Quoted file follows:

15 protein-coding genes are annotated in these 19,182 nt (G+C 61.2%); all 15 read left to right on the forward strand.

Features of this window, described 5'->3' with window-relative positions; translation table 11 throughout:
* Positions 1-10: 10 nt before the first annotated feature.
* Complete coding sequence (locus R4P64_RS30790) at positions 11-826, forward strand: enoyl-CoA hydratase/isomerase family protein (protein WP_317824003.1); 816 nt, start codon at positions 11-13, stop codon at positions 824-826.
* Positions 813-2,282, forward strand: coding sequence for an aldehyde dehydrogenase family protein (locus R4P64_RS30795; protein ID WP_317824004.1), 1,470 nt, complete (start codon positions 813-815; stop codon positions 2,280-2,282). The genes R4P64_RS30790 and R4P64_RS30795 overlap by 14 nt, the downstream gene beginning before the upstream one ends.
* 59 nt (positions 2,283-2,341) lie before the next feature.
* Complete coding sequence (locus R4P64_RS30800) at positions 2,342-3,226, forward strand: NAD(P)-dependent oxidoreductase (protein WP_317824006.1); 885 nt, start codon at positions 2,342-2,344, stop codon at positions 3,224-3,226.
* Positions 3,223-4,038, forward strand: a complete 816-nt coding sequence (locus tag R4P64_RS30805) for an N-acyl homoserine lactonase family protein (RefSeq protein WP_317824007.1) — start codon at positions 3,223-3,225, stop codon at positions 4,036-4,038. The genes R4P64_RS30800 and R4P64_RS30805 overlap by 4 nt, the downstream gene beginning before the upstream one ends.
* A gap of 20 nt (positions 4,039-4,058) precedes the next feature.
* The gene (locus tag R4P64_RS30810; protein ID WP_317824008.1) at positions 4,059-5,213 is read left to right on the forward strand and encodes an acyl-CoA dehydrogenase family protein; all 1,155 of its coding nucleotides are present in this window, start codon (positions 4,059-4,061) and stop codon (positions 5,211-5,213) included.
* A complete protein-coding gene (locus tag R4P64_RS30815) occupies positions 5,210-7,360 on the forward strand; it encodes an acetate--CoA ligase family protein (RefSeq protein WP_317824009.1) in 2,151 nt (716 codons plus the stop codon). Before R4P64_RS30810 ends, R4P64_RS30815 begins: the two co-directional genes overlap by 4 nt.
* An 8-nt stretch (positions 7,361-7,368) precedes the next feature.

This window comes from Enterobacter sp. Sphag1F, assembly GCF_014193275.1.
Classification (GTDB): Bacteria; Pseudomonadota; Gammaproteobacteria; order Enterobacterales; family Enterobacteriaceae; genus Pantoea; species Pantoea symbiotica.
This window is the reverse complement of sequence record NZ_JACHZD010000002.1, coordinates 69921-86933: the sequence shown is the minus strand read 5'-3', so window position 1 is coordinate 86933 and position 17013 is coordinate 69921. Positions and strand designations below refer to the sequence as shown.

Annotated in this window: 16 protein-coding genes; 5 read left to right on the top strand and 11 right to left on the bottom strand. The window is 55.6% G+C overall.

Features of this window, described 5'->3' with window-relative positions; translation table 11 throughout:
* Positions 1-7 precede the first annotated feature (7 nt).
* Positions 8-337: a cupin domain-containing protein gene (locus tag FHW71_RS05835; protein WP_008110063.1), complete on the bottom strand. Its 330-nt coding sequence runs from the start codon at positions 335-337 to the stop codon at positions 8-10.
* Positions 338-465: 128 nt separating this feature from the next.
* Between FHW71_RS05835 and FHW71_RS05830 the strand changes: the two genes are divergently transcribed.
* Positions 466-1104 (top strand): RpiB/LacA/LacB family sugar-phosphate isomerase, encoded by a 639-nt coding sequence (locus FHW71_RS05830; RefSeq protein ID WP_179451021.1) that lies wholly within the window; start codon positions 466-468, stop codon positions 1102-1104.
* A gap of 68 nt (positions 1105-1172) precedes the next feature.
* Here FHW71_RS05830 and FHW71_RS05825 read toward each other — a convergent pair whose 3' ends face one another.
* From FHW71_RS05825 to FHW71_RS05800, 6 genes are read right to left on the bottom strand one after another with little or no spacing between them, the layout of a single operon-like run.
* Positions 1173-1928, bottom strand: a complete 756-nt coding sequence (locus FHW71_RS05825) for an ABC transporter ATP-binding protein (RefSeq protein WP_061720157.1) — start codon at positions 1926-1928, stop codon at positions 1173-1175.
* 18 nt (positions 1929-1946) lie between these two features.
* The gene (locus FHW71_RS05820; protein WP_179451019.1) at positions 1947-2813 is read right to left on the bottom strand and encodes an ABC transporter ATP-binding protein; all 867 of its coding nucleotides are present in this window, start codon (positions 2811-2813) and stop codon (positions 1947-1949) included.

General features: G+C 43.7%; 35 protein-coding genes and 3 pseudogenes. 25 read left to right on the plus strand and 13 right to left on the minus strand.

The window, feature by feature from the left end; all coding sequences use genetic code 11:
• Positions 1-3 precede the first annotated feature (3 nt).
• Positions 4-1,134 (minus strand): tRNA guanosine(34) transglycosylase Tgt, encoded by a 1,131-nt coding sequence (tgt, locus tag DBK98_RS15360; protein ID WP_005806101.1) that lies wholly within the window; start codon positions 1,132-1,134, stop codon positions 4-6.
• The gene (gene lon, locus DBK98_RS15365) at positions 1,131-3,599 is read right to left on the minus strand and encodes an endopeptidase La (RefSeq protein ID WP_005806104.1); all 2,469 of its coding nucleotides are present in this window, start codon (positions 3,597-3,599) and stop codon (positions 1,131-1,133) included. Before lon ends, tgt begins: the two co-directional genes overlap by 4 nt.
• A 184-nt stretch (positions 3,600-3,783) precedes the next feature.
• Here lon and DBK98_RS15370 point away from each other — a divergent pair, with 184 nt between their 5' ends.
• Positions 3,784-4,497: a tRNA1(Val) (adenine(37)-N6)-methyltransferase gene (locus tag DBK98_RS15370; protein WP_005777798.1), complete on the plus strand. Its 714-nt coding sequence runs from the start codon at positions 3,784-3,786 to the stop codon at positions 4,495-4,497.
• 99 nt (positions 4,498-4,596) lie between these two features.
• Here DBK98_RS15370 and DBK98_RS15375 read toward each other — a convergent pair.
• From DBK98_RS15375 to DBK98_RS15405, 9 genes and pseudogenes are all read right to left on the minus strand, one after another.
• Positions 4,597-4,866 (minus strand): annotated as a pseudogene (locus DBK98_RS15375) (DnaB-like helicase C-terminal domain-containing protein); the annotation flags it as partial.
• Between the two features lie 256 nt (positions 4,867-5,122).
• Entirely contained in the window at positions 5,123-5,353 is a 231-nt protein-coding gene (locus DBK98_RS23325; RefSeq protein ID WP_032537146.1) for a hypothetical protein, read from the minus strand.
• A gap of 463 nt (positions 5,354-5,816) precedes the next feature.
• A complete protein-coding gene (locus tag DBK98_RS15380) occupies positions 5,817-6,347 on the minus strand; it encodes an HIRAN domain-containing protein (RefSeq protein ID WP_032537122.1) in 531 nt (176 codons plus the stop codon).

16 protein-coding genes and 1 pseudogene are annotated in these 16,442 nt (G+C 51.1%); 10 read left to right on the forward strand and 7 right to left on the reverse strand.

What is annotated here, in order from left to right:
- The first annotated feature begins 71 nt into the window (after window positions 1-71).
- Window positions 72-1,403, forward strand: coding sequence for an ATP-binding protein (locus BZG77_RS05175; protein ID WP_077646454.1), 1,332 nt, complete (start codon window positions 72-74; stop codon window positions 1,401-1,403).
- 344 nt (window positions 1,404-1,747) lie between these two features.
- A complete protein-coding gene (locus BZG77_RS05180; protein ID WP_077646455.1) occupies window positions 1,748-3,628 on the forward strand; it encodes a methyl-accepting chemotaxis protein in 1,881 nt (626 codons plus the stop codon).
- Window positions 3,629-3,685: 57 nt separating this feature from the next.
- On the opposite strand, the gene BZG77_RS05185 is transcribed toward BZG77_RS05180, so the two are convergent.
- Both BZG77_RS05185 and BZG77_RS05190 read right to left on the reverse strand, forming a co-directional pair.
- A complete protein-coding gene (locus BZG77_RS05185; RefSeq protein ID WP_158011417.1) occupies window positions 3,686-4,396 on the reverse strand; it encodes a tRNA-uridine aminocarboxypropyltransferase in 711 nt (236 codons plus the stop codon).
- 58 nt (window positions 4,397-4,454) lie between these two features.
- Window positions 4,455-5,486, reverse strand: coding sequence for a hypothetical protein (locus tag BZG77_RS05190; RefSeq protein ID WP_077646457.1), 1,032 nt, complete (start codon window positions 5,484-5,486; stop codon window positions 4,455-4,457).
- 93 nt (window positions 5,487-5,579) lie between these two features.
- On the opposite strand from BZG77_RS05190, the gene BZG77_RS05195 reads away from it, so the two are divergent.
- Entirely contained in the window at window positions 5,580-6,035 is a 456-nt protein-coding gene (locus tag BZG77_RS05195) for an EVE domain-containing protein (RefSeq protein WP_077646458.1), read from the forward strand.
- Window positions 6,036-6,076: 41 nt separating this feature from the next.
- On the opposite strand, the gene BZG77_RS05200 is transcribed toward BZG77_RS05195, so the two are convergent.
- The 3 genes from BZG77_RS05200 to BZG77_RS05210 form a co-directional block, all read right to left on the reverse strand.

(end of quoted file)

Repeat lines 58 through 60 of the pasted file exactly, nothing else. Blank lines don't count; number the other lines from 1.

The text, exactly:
- On the opposite strand from BZG77_RS05190, the gene BZG77_RS05195 reads away from it, so the two are divergent.
- Entirely contained in the window at window positions 5,580-6,035 is a 456-nt protein-coding gene (locus tag BZG77_RS05195) for an EVE domain-containing protein (RefSeq protein WP_077646458.1), read from the forward strand.
- Window positions 6,036-6,076: 41 nt separating this feature from the next.